Other notable results from the survey:

  • 75% of younger Americans have read a printed book during the past year, compared to 64% of older adults.
  • 85% of 16- and 17-year-olds read at least one print book in the past year, making them significantly more likely to have read a book in this format than any other age group.
  • 60% of younger patrons say they go to the library to sit and read, study or watch or listen to media, compared to 45% of library visitors 30 and older.

Beaming Books: Sarah Rising by Ty Chapman, illustrated by Deann Wiley


Image of the Day: Sunday Afternoon at the Chapel

photo: Adrian Mendoza

Last Sunday, Books, Inc., which has a dozen stores in the Bay Area, held its first Sunday Afternoon at the Chapel event. The program starred (r.) Carl Hiaasen, whose new book is Bad Monkey (Knopf), in conversation with author Christopher Moore. The Chapel, a new music/bar/restaurant venue in San Francisco that's owned by the landlord of Books Inc.'s Alameda location, created a Bad Monkey cocktail for the event.

Clinton Book Shop: Happy 10th, Harvey!

Tomorrow from 10 a.m. to 8 p.m., the Clinton Book Shop, Clinton, N.J., is throwing a "happy bookselling birthday" party for Harvey Finkel, who bought the store 10 years ago. The party will feature "fun, food, discounts, trivia & more."

The store wrote: "It has been an amazing decade of ups and downs with so many changes happening in the book industry; however, even in the darkest days, Harvey's passion held and the doors remained open. We hope that you will have the opportunity to stop in and show your appreciation on this very special day."

Cleveland Public Library's 'Reading Nest'

The Reading Nest, a new site-specific installation by artist Mark Reigelman, is currently on display outside the Cleveland Public Library. Colossal reported that Reigelman "obtained 10,000 reclaimed boards from various Cleveland industrial and manufacturing sites and worked with a team of people over 10 days to construct the nest which was completed earlier this month."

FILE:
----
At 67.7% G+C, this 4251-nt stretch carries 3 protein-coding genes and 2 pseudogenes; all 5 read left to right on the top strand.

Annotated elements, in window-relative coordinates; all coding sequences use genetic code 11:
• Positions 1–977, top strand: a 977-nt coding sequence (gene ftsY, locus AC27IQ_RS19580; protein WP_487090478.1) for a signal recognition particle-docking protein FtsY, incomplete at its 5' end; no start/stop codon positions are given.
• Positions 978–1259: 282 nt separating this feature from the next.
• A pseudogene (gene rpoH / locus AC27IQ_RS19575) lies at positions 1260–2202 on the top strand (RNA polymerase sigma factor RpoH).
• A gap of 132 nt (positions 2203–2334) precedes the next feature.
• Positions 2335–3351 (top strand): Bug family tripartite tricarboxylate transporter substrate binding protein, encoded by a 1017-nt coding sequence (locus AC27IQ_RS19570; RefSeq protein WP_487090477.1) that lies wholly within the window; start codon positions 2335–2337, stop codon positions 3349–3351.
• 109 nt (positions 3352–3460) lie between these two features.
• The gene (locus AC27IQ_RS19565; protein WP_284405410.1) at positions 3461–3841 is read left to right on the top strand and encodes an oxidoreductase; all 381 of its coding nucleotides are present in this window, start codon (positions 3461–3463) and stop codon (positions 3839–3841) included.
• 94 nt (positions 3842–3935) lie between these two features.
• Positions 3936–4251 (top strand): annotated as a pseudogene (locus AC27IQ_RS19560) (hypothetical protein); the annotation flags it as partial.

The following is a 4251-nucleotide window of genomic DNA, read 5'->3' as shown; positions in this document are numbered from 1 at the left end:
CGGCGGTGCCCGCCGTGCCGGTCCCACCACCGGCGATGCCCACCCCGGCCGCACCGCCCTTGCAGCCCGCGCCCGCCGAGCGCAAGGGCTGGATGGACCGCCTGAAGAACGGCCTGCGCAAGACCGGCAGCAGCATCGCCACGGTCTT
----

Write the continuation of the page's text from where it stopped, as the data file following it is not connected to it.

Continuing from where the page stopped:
"For centuries objects in nature have been associated with knowledge and wisdom. Trees of enlightenment and scholarly owls have been particularly prominent in this history of mythological objects of knowledge," Reigelman noted on his website. "The Reading Nest is a visual intermediary between forest and fowl. It symbolizes growth, community and knowledge while continuing to embody mythical roots."

Media and Movies

Media Heat: Chimamanda Ngozi Adichie on Fresh Air

Today on NPR's Fresh Air: Chimamanda Ngozi Adichie, author of Americanah (Knopf, $26.95, 9780307271082).


Tomorrow on CNN's Your Money: Jonathan Alter, author of The Center Holds: Obama and His Enemies (Simon & Schuster, $30, 9781451646078).

This Weekend on Book TV: Ben Mezrich

Book TV airs on C-Span 2 this week from 8 a.m. Saturday to 8 a.m. Monday and focuses on political and historical books as well as the book industry. The following are highlights for this coming weekend. For more information, go to Book TV's website.

Saturday, June 29
1:15 p.m. Christopher Wolf, author of Viral Hate: Containing Its Spread on the Internet (Palgrave Macmillan, $27, 9780230342170), at Politics and Prose, Washington, D.C.    

4:15 p.m. Luis Fleischman, author of Latin America in the Post-Chávez Era: The Security Threat to the United States (Potomac Books, $29.95, 9781612346014). (Re-airs Sunday at 7:15 a.m.)

9 p.m. Alfredo Corchado, author of Midnight in Mexico: A Reporter's Journey Through a Country's Descent into Darkness (Penguin, $27.95, 9781594204395).